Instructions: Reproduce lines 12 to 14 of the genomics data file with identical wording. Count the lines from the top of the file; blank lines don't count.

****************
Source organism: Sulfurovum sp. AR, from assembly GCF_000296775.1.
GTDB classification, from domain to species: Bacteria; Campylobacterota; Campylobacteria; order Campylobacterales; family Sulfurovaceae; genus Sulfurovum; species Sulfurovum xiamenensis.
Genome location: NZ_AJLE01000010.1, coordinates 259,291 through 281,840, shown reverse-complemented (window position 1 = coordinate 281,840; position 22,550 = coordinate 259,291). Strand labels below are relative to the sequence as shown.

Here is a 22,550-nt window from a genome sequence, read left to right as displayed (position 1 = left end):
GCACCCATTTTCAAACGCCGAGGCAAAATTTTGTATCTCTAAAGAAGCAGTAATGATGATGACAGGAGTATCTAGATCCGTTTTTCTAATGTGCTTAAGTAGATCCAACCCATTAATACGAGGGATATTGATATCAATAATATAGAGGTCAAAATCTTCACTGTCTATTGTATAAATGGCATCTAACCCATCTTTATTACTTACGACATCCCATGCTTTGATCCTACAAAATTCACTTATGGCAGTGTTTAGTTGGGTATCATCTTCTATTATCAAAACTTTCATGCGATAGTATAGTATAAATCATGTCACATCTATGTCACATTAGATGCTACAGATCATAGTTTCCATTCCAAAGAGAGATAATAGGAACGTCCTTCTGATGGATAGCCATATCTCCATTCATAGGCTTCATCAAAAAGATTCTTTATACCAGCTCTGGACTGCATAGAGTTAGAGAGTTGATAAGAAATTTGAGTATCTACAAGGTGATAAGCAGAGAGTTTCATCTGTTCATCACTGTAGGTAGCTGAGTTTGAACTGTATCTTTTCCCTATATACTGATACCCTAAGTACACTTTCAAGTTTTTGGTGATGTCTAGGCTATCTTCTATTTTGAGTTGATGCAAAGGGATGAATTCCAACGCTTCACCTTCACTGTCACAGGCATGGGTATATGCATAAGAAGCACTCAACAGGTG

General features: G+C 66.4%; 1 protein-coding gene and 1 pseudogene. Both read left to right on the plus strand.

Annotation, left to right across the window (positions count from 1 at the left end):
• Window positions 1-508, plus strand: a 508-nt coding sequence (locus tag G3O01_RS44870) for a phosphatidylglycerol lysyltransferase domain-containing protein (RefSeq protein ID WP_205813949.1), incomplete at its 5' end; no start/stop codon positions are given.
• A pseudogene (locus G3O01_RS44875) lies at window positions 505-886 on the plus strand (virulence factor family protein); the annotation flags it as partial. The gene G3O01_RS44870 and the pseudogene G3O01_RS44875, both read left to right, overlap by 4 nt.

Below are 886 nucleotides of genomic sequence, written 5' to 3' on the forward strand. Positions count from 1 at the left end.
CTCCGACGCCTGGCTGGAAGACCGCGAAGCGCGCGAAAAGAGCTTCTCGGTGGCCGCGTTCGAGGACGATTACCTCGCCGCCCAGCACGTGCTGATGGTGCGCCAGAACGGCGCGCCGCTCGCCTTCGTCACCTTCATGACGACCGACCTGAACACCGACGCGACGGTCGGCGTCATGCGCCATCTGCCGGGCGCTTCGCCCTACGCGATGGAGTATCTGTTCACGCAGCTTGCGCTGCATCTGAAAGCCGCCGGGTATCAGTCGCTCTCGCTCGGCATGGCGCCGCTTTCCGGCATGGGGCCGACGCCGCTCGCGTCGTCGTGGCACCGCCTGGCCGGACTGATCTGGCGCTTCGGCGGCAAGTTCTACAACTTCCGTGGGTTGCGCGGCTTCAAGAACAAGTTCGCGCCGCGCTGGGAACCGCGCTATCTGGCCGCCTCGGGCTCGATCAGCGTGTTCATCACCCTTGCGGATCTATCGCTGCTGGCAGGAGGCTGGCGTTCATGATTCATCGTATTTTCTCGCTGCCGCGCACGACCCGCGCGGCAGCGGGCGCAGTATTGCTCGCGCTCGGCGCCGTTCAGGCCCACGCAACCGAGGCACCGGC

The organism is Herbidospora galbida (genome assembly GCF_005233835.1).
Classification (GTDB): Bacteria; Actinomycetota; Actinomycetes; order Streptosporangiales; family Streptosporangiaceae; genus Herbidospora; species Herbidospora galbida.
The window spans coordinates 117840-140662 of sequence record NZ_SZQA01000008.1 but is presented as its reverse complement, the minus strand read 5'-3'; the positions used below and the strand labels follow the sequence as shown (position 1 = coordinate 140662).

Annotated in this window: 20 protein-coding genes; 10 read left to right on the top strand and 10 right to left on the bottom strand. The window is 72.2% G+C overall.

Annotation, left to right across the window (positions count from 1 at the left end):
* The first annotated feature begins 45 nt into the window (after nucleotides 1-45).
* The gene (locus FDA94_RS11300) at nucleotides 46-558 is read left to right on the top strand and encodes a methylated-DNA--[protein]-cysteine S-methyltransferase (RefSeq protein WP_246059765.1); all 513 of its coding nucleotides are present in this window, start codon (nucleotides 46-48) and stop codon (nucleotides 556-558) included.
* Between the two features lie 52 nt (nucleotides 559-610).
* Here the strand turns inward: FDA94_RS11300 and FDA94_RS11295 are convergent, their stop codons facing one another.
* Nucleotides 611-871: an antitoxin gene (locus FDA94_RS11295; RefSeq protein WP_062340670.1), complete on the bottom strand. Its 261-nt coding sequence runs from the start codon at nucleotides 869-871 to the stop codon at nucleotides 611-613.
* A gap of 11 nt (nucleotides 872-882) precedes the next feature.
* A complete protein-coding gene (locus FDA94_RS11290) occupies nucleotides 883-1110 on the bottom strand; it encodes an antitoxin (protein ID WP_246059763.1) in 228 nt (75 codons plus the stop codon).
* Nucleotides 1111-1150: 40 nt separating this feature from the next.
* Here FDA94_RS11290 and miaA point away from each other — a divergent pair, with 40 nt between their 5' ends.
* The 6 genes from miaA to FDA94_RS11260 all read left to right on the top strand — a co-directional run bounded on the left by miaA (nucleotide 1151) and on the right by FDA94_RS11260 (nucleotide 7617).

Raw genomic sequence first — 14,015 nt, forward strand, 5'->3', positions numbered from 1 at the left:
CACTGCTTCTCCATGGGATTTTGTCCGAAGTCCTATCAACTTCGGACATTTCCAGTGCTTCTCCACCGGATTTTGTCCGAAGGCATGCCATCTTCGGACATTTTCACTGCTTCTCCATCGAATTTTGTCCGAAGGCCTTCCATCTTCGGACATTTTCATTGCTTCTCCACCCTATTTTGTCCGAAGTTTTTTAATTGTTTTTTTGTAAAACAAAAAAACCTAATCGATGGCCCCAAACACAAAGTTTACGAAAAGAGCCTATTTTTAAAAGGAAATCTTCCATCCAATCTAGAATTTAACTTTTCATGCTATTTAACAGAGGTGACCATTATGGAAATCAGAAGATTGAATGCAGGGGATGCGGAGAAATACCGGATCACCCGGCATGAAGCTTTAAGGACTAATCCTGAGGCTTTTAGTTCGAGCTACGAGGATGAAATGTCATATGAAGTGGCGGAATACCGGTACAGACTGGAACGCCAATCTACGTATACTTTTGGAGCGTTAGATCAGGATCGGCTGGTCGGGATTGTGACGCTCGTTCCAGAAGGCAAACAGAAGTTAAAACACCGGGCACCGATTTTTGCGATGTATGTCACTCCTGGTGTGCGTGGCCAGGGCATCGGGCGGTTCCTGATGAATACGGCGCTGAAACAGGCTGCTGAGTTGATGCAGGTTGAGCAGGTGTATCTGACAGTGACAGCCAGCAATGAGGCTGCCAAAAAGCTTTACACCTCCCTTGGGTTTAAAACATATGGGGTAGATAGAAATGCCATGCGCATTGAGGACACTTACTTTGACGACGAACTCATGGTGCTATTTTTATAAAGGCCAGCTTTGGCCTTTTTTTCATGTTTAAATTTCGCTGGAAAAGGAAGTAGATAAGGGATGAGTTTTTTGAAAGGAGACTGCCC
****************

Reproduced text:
The organism is Herbidospora galbida (genome assembly GCF_005233835.1).
Classification (GTDB): Bacteria; Actinomycetota; Actinomycetes; order Streptosporangiales; family Streptosporangiaceae; genus Herbidospora; species Herbidospora galbida.
The window spans coordinates 117840-140662 of sequence record NZ_SZQA01000008.1 but is presented as its reverse complement, the minus strand read 5'-3'; the positions used below and the strand labels follow the sequence as shown (position 1 = coordinate 140662).